St Regis is renowned for its hospitality, epitomised by its butler service which will be maintained in Malaysia, according to earlier reports. It will have a gross floor area of 1.4 million sq ft and a GDV of about RM1.5 billion.

“Construction is expected to start in 1Q2011,” says Razeek, “with completion by 2015.”

KL Sentral ParkKL Sentral Park, a mixed development comprising transport hubs, hotels, shopping complexes, five office towers, condominiums and green areas spanning 982,000 sq ft, is touted as a campus office park. It is partly financed by a RM400 million commercial paper/medium term notes arranged and advised by Affin Investment Bank Bhd and guaranteed by Danajamin Nasional Bhd.

The park will see MRCB introducing its connected real estate (CRE) product, which is quite simply an IT platform that supports all the necessary technology in communications. This project is slated for completion by 2011.

Lot DOn Lot D will be 722 luxury serviced apartments housed in 50-storey towers. The project has an estimated GDV of RM1 billion. The development, with a total gross floor area of 1.4 million sq ft, boasts views of the National Museum, the Lake Gardens and the city centre. While work is expected to start by year-end, the project will only be launched 36 months before the delivery date, says Razeek.

With these new developments coming onstream, can we expect property values and rents here to be enhanced? Knight Frank executive director Sarkunan Subramaniam says the asking price for office rents in KL Sentral ranges from RM6.50 to RM7.80 psf per month. However, better buildings — such as green buildings — can command a higher price of about RM7.90 to RM8 psf per month.

“The completion of these developments will be staggered over the years, and yes it will bring competition to existing buildings as far as rents are concerned, but rents there will be stable. Capital values will also hold and improve over time as the area becomes more popular, especially upon completion of the shopping centre,” says Sarkunan.

According to DTZ Debenham Tie Leung (M) Sdn Bhd executive director Brian Koh, there will be short-term competition on rents, especially for offices, but the longer-term overall effect of these projects will complement each other and enhance KL Sentral as a premier commercial location with various integrated usage. “Some of the ‘branded’ projects will lift pricing to new benchmark levels.”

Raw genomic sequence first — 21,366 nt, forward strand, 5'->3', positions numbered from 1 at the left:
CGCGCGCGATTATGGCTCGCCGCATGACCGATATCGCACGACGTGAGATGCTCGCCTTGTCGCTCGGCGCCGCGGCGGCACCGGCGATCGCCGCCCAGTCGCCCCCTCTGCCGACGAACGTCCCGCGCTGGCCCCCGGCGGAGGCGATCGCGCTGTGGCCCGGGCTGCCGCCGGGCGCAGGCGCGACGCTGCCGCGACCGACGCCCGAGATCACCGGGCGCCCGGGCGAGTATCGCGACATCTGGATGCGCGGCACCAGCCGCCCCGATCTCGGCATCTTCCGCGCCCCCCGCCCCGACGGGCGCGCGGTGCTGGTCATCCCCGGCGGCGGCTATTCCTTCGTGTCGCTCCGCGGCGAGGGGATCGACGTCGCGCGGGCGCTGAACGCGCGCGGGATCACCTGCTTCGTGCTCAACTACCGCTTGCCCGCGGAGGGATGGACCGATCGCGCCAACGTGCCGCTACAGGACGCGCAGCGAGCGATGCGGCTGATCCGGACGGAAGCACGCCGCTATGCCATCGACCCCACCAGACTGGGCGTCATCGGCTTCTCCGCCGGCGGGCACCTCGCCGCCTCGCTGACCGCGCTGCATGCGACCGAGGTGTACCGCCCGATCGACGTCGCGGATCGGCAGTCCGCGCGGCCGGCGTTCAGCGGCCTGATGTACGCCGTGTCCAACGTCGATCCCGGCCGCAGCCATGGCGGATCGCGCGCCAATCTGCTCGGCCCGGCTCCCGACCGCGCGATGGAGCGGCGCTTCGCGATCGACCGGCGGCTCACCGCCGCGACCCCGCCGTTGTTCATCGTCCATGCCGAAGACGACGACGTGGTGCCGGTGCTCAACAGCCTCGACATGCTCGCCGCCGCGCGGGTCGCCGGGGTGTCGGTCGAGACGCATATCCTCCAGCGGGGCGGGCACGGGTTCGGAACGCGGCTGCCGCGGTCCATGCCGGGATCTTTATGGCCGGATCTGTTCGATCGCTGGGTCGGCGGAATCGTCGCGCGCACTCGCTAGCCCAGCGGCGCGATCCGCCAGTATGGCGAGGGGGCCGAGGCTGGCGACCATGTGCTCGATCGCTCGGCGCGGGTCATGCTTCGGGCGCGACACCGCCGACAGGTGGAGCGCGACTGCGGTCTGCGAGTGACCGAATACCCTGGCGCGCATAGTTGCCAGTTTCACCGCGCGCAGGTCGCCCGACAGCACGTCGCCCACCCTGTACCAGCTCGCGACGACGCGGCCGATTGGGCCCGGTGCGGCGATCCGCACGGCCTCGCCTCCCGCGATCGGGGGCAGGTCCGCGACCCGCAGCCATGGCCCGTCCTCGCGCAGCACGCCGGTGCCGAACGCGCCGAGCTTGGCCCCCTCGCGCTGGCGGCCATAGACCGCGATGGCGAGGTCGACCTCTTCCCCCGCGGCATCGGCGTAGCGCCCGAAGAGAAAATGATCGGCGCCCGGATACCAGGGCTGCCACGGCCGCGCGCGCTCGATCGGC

The asking rents for prime offices in KL Sentral have been stable, only coming down from RM7.50 before 2008, says Koh, adding that the residential market is quite strong. He cites the Suasana Sentral condo as an example of where rents are an average RM3.50 psf.Going forwardThe last piece of land in the KL Sentral development — its pièce de résistance, as Razeek puts it — is Lot F, a 5.7-acre parcel next to Nu Sentral.

While MRCB has not firmed up any plans for the parcel, its promotional materials have stated that it is designated for three commercial office towers with a total gross floor area of 3.2 million sq ft. With a GDV of RM2.3 billion, work has been slated to start in 2013 and completed in 2016.

Overseas, MRCB is building a 186-unit apartment block with a GDV of RM187 million on a two-acre site comprising 1-room and studio units in Melbourne, within the vicinity of a university. The units are aimed at the student and first-time family population there, given the pricier landed homes in the area.

Razeek says MRCB is also exploring other countries in the region. “We’ll look at China, India, Vietnam possibly, bringing our expertise in real estate and construction,” he says.

The company is also actively looking to expand its landbank. According to Razeek, it has allocated RM380 million of its RM510 million raised in a recent rights issue for landbanks, including the proposed acquisition of Lot 348 from Gapurna.

“We are keeping Lot 348 offices and serviced apartments, KL Sentral Park and Nu Sentral. So we are not exiting KL Sentral. We are here, our assets are here and we will maintain the development and meet expectations.”

Government landOn the development of federal government land, Razeek maintains that MRCB is ready to present its proposals anytime for any site that the government has identified for development. These include 50 to 60 acres in Jalan Cochrane and the 3,400-acre Rubber Research Institute land in Sungai Buloh.

On a personal level, Razeek’s own challenge is to live up to the work of former group managing director Shahril Ridza Ridzuan, whom he credits for the group’s current course.

Razeek was appointed CEO of MRCB on Dec 1 last year, following Shahril’s departure for the Employees Provident Fund (EPF) where he is currently the deputy head of its investment division. The EPF is MRCB’s largest shareholder.

To recap, Shahril was appointed executive director along with Datuk Abdul Rahman Ahmad as managing director in 2001 to turn the debt-laden MRCB around.

The group divested and demerged some of its assets under a restructuring exercise, refining its focus on property development and construction. Prior to the restructuring exercise, MRCB had interests in power and media as well as property and construction.
 
 
This article appeared in City & Country, the property pullout of The Edge Malaysia, Issue 818, Aug 9-15, 2010.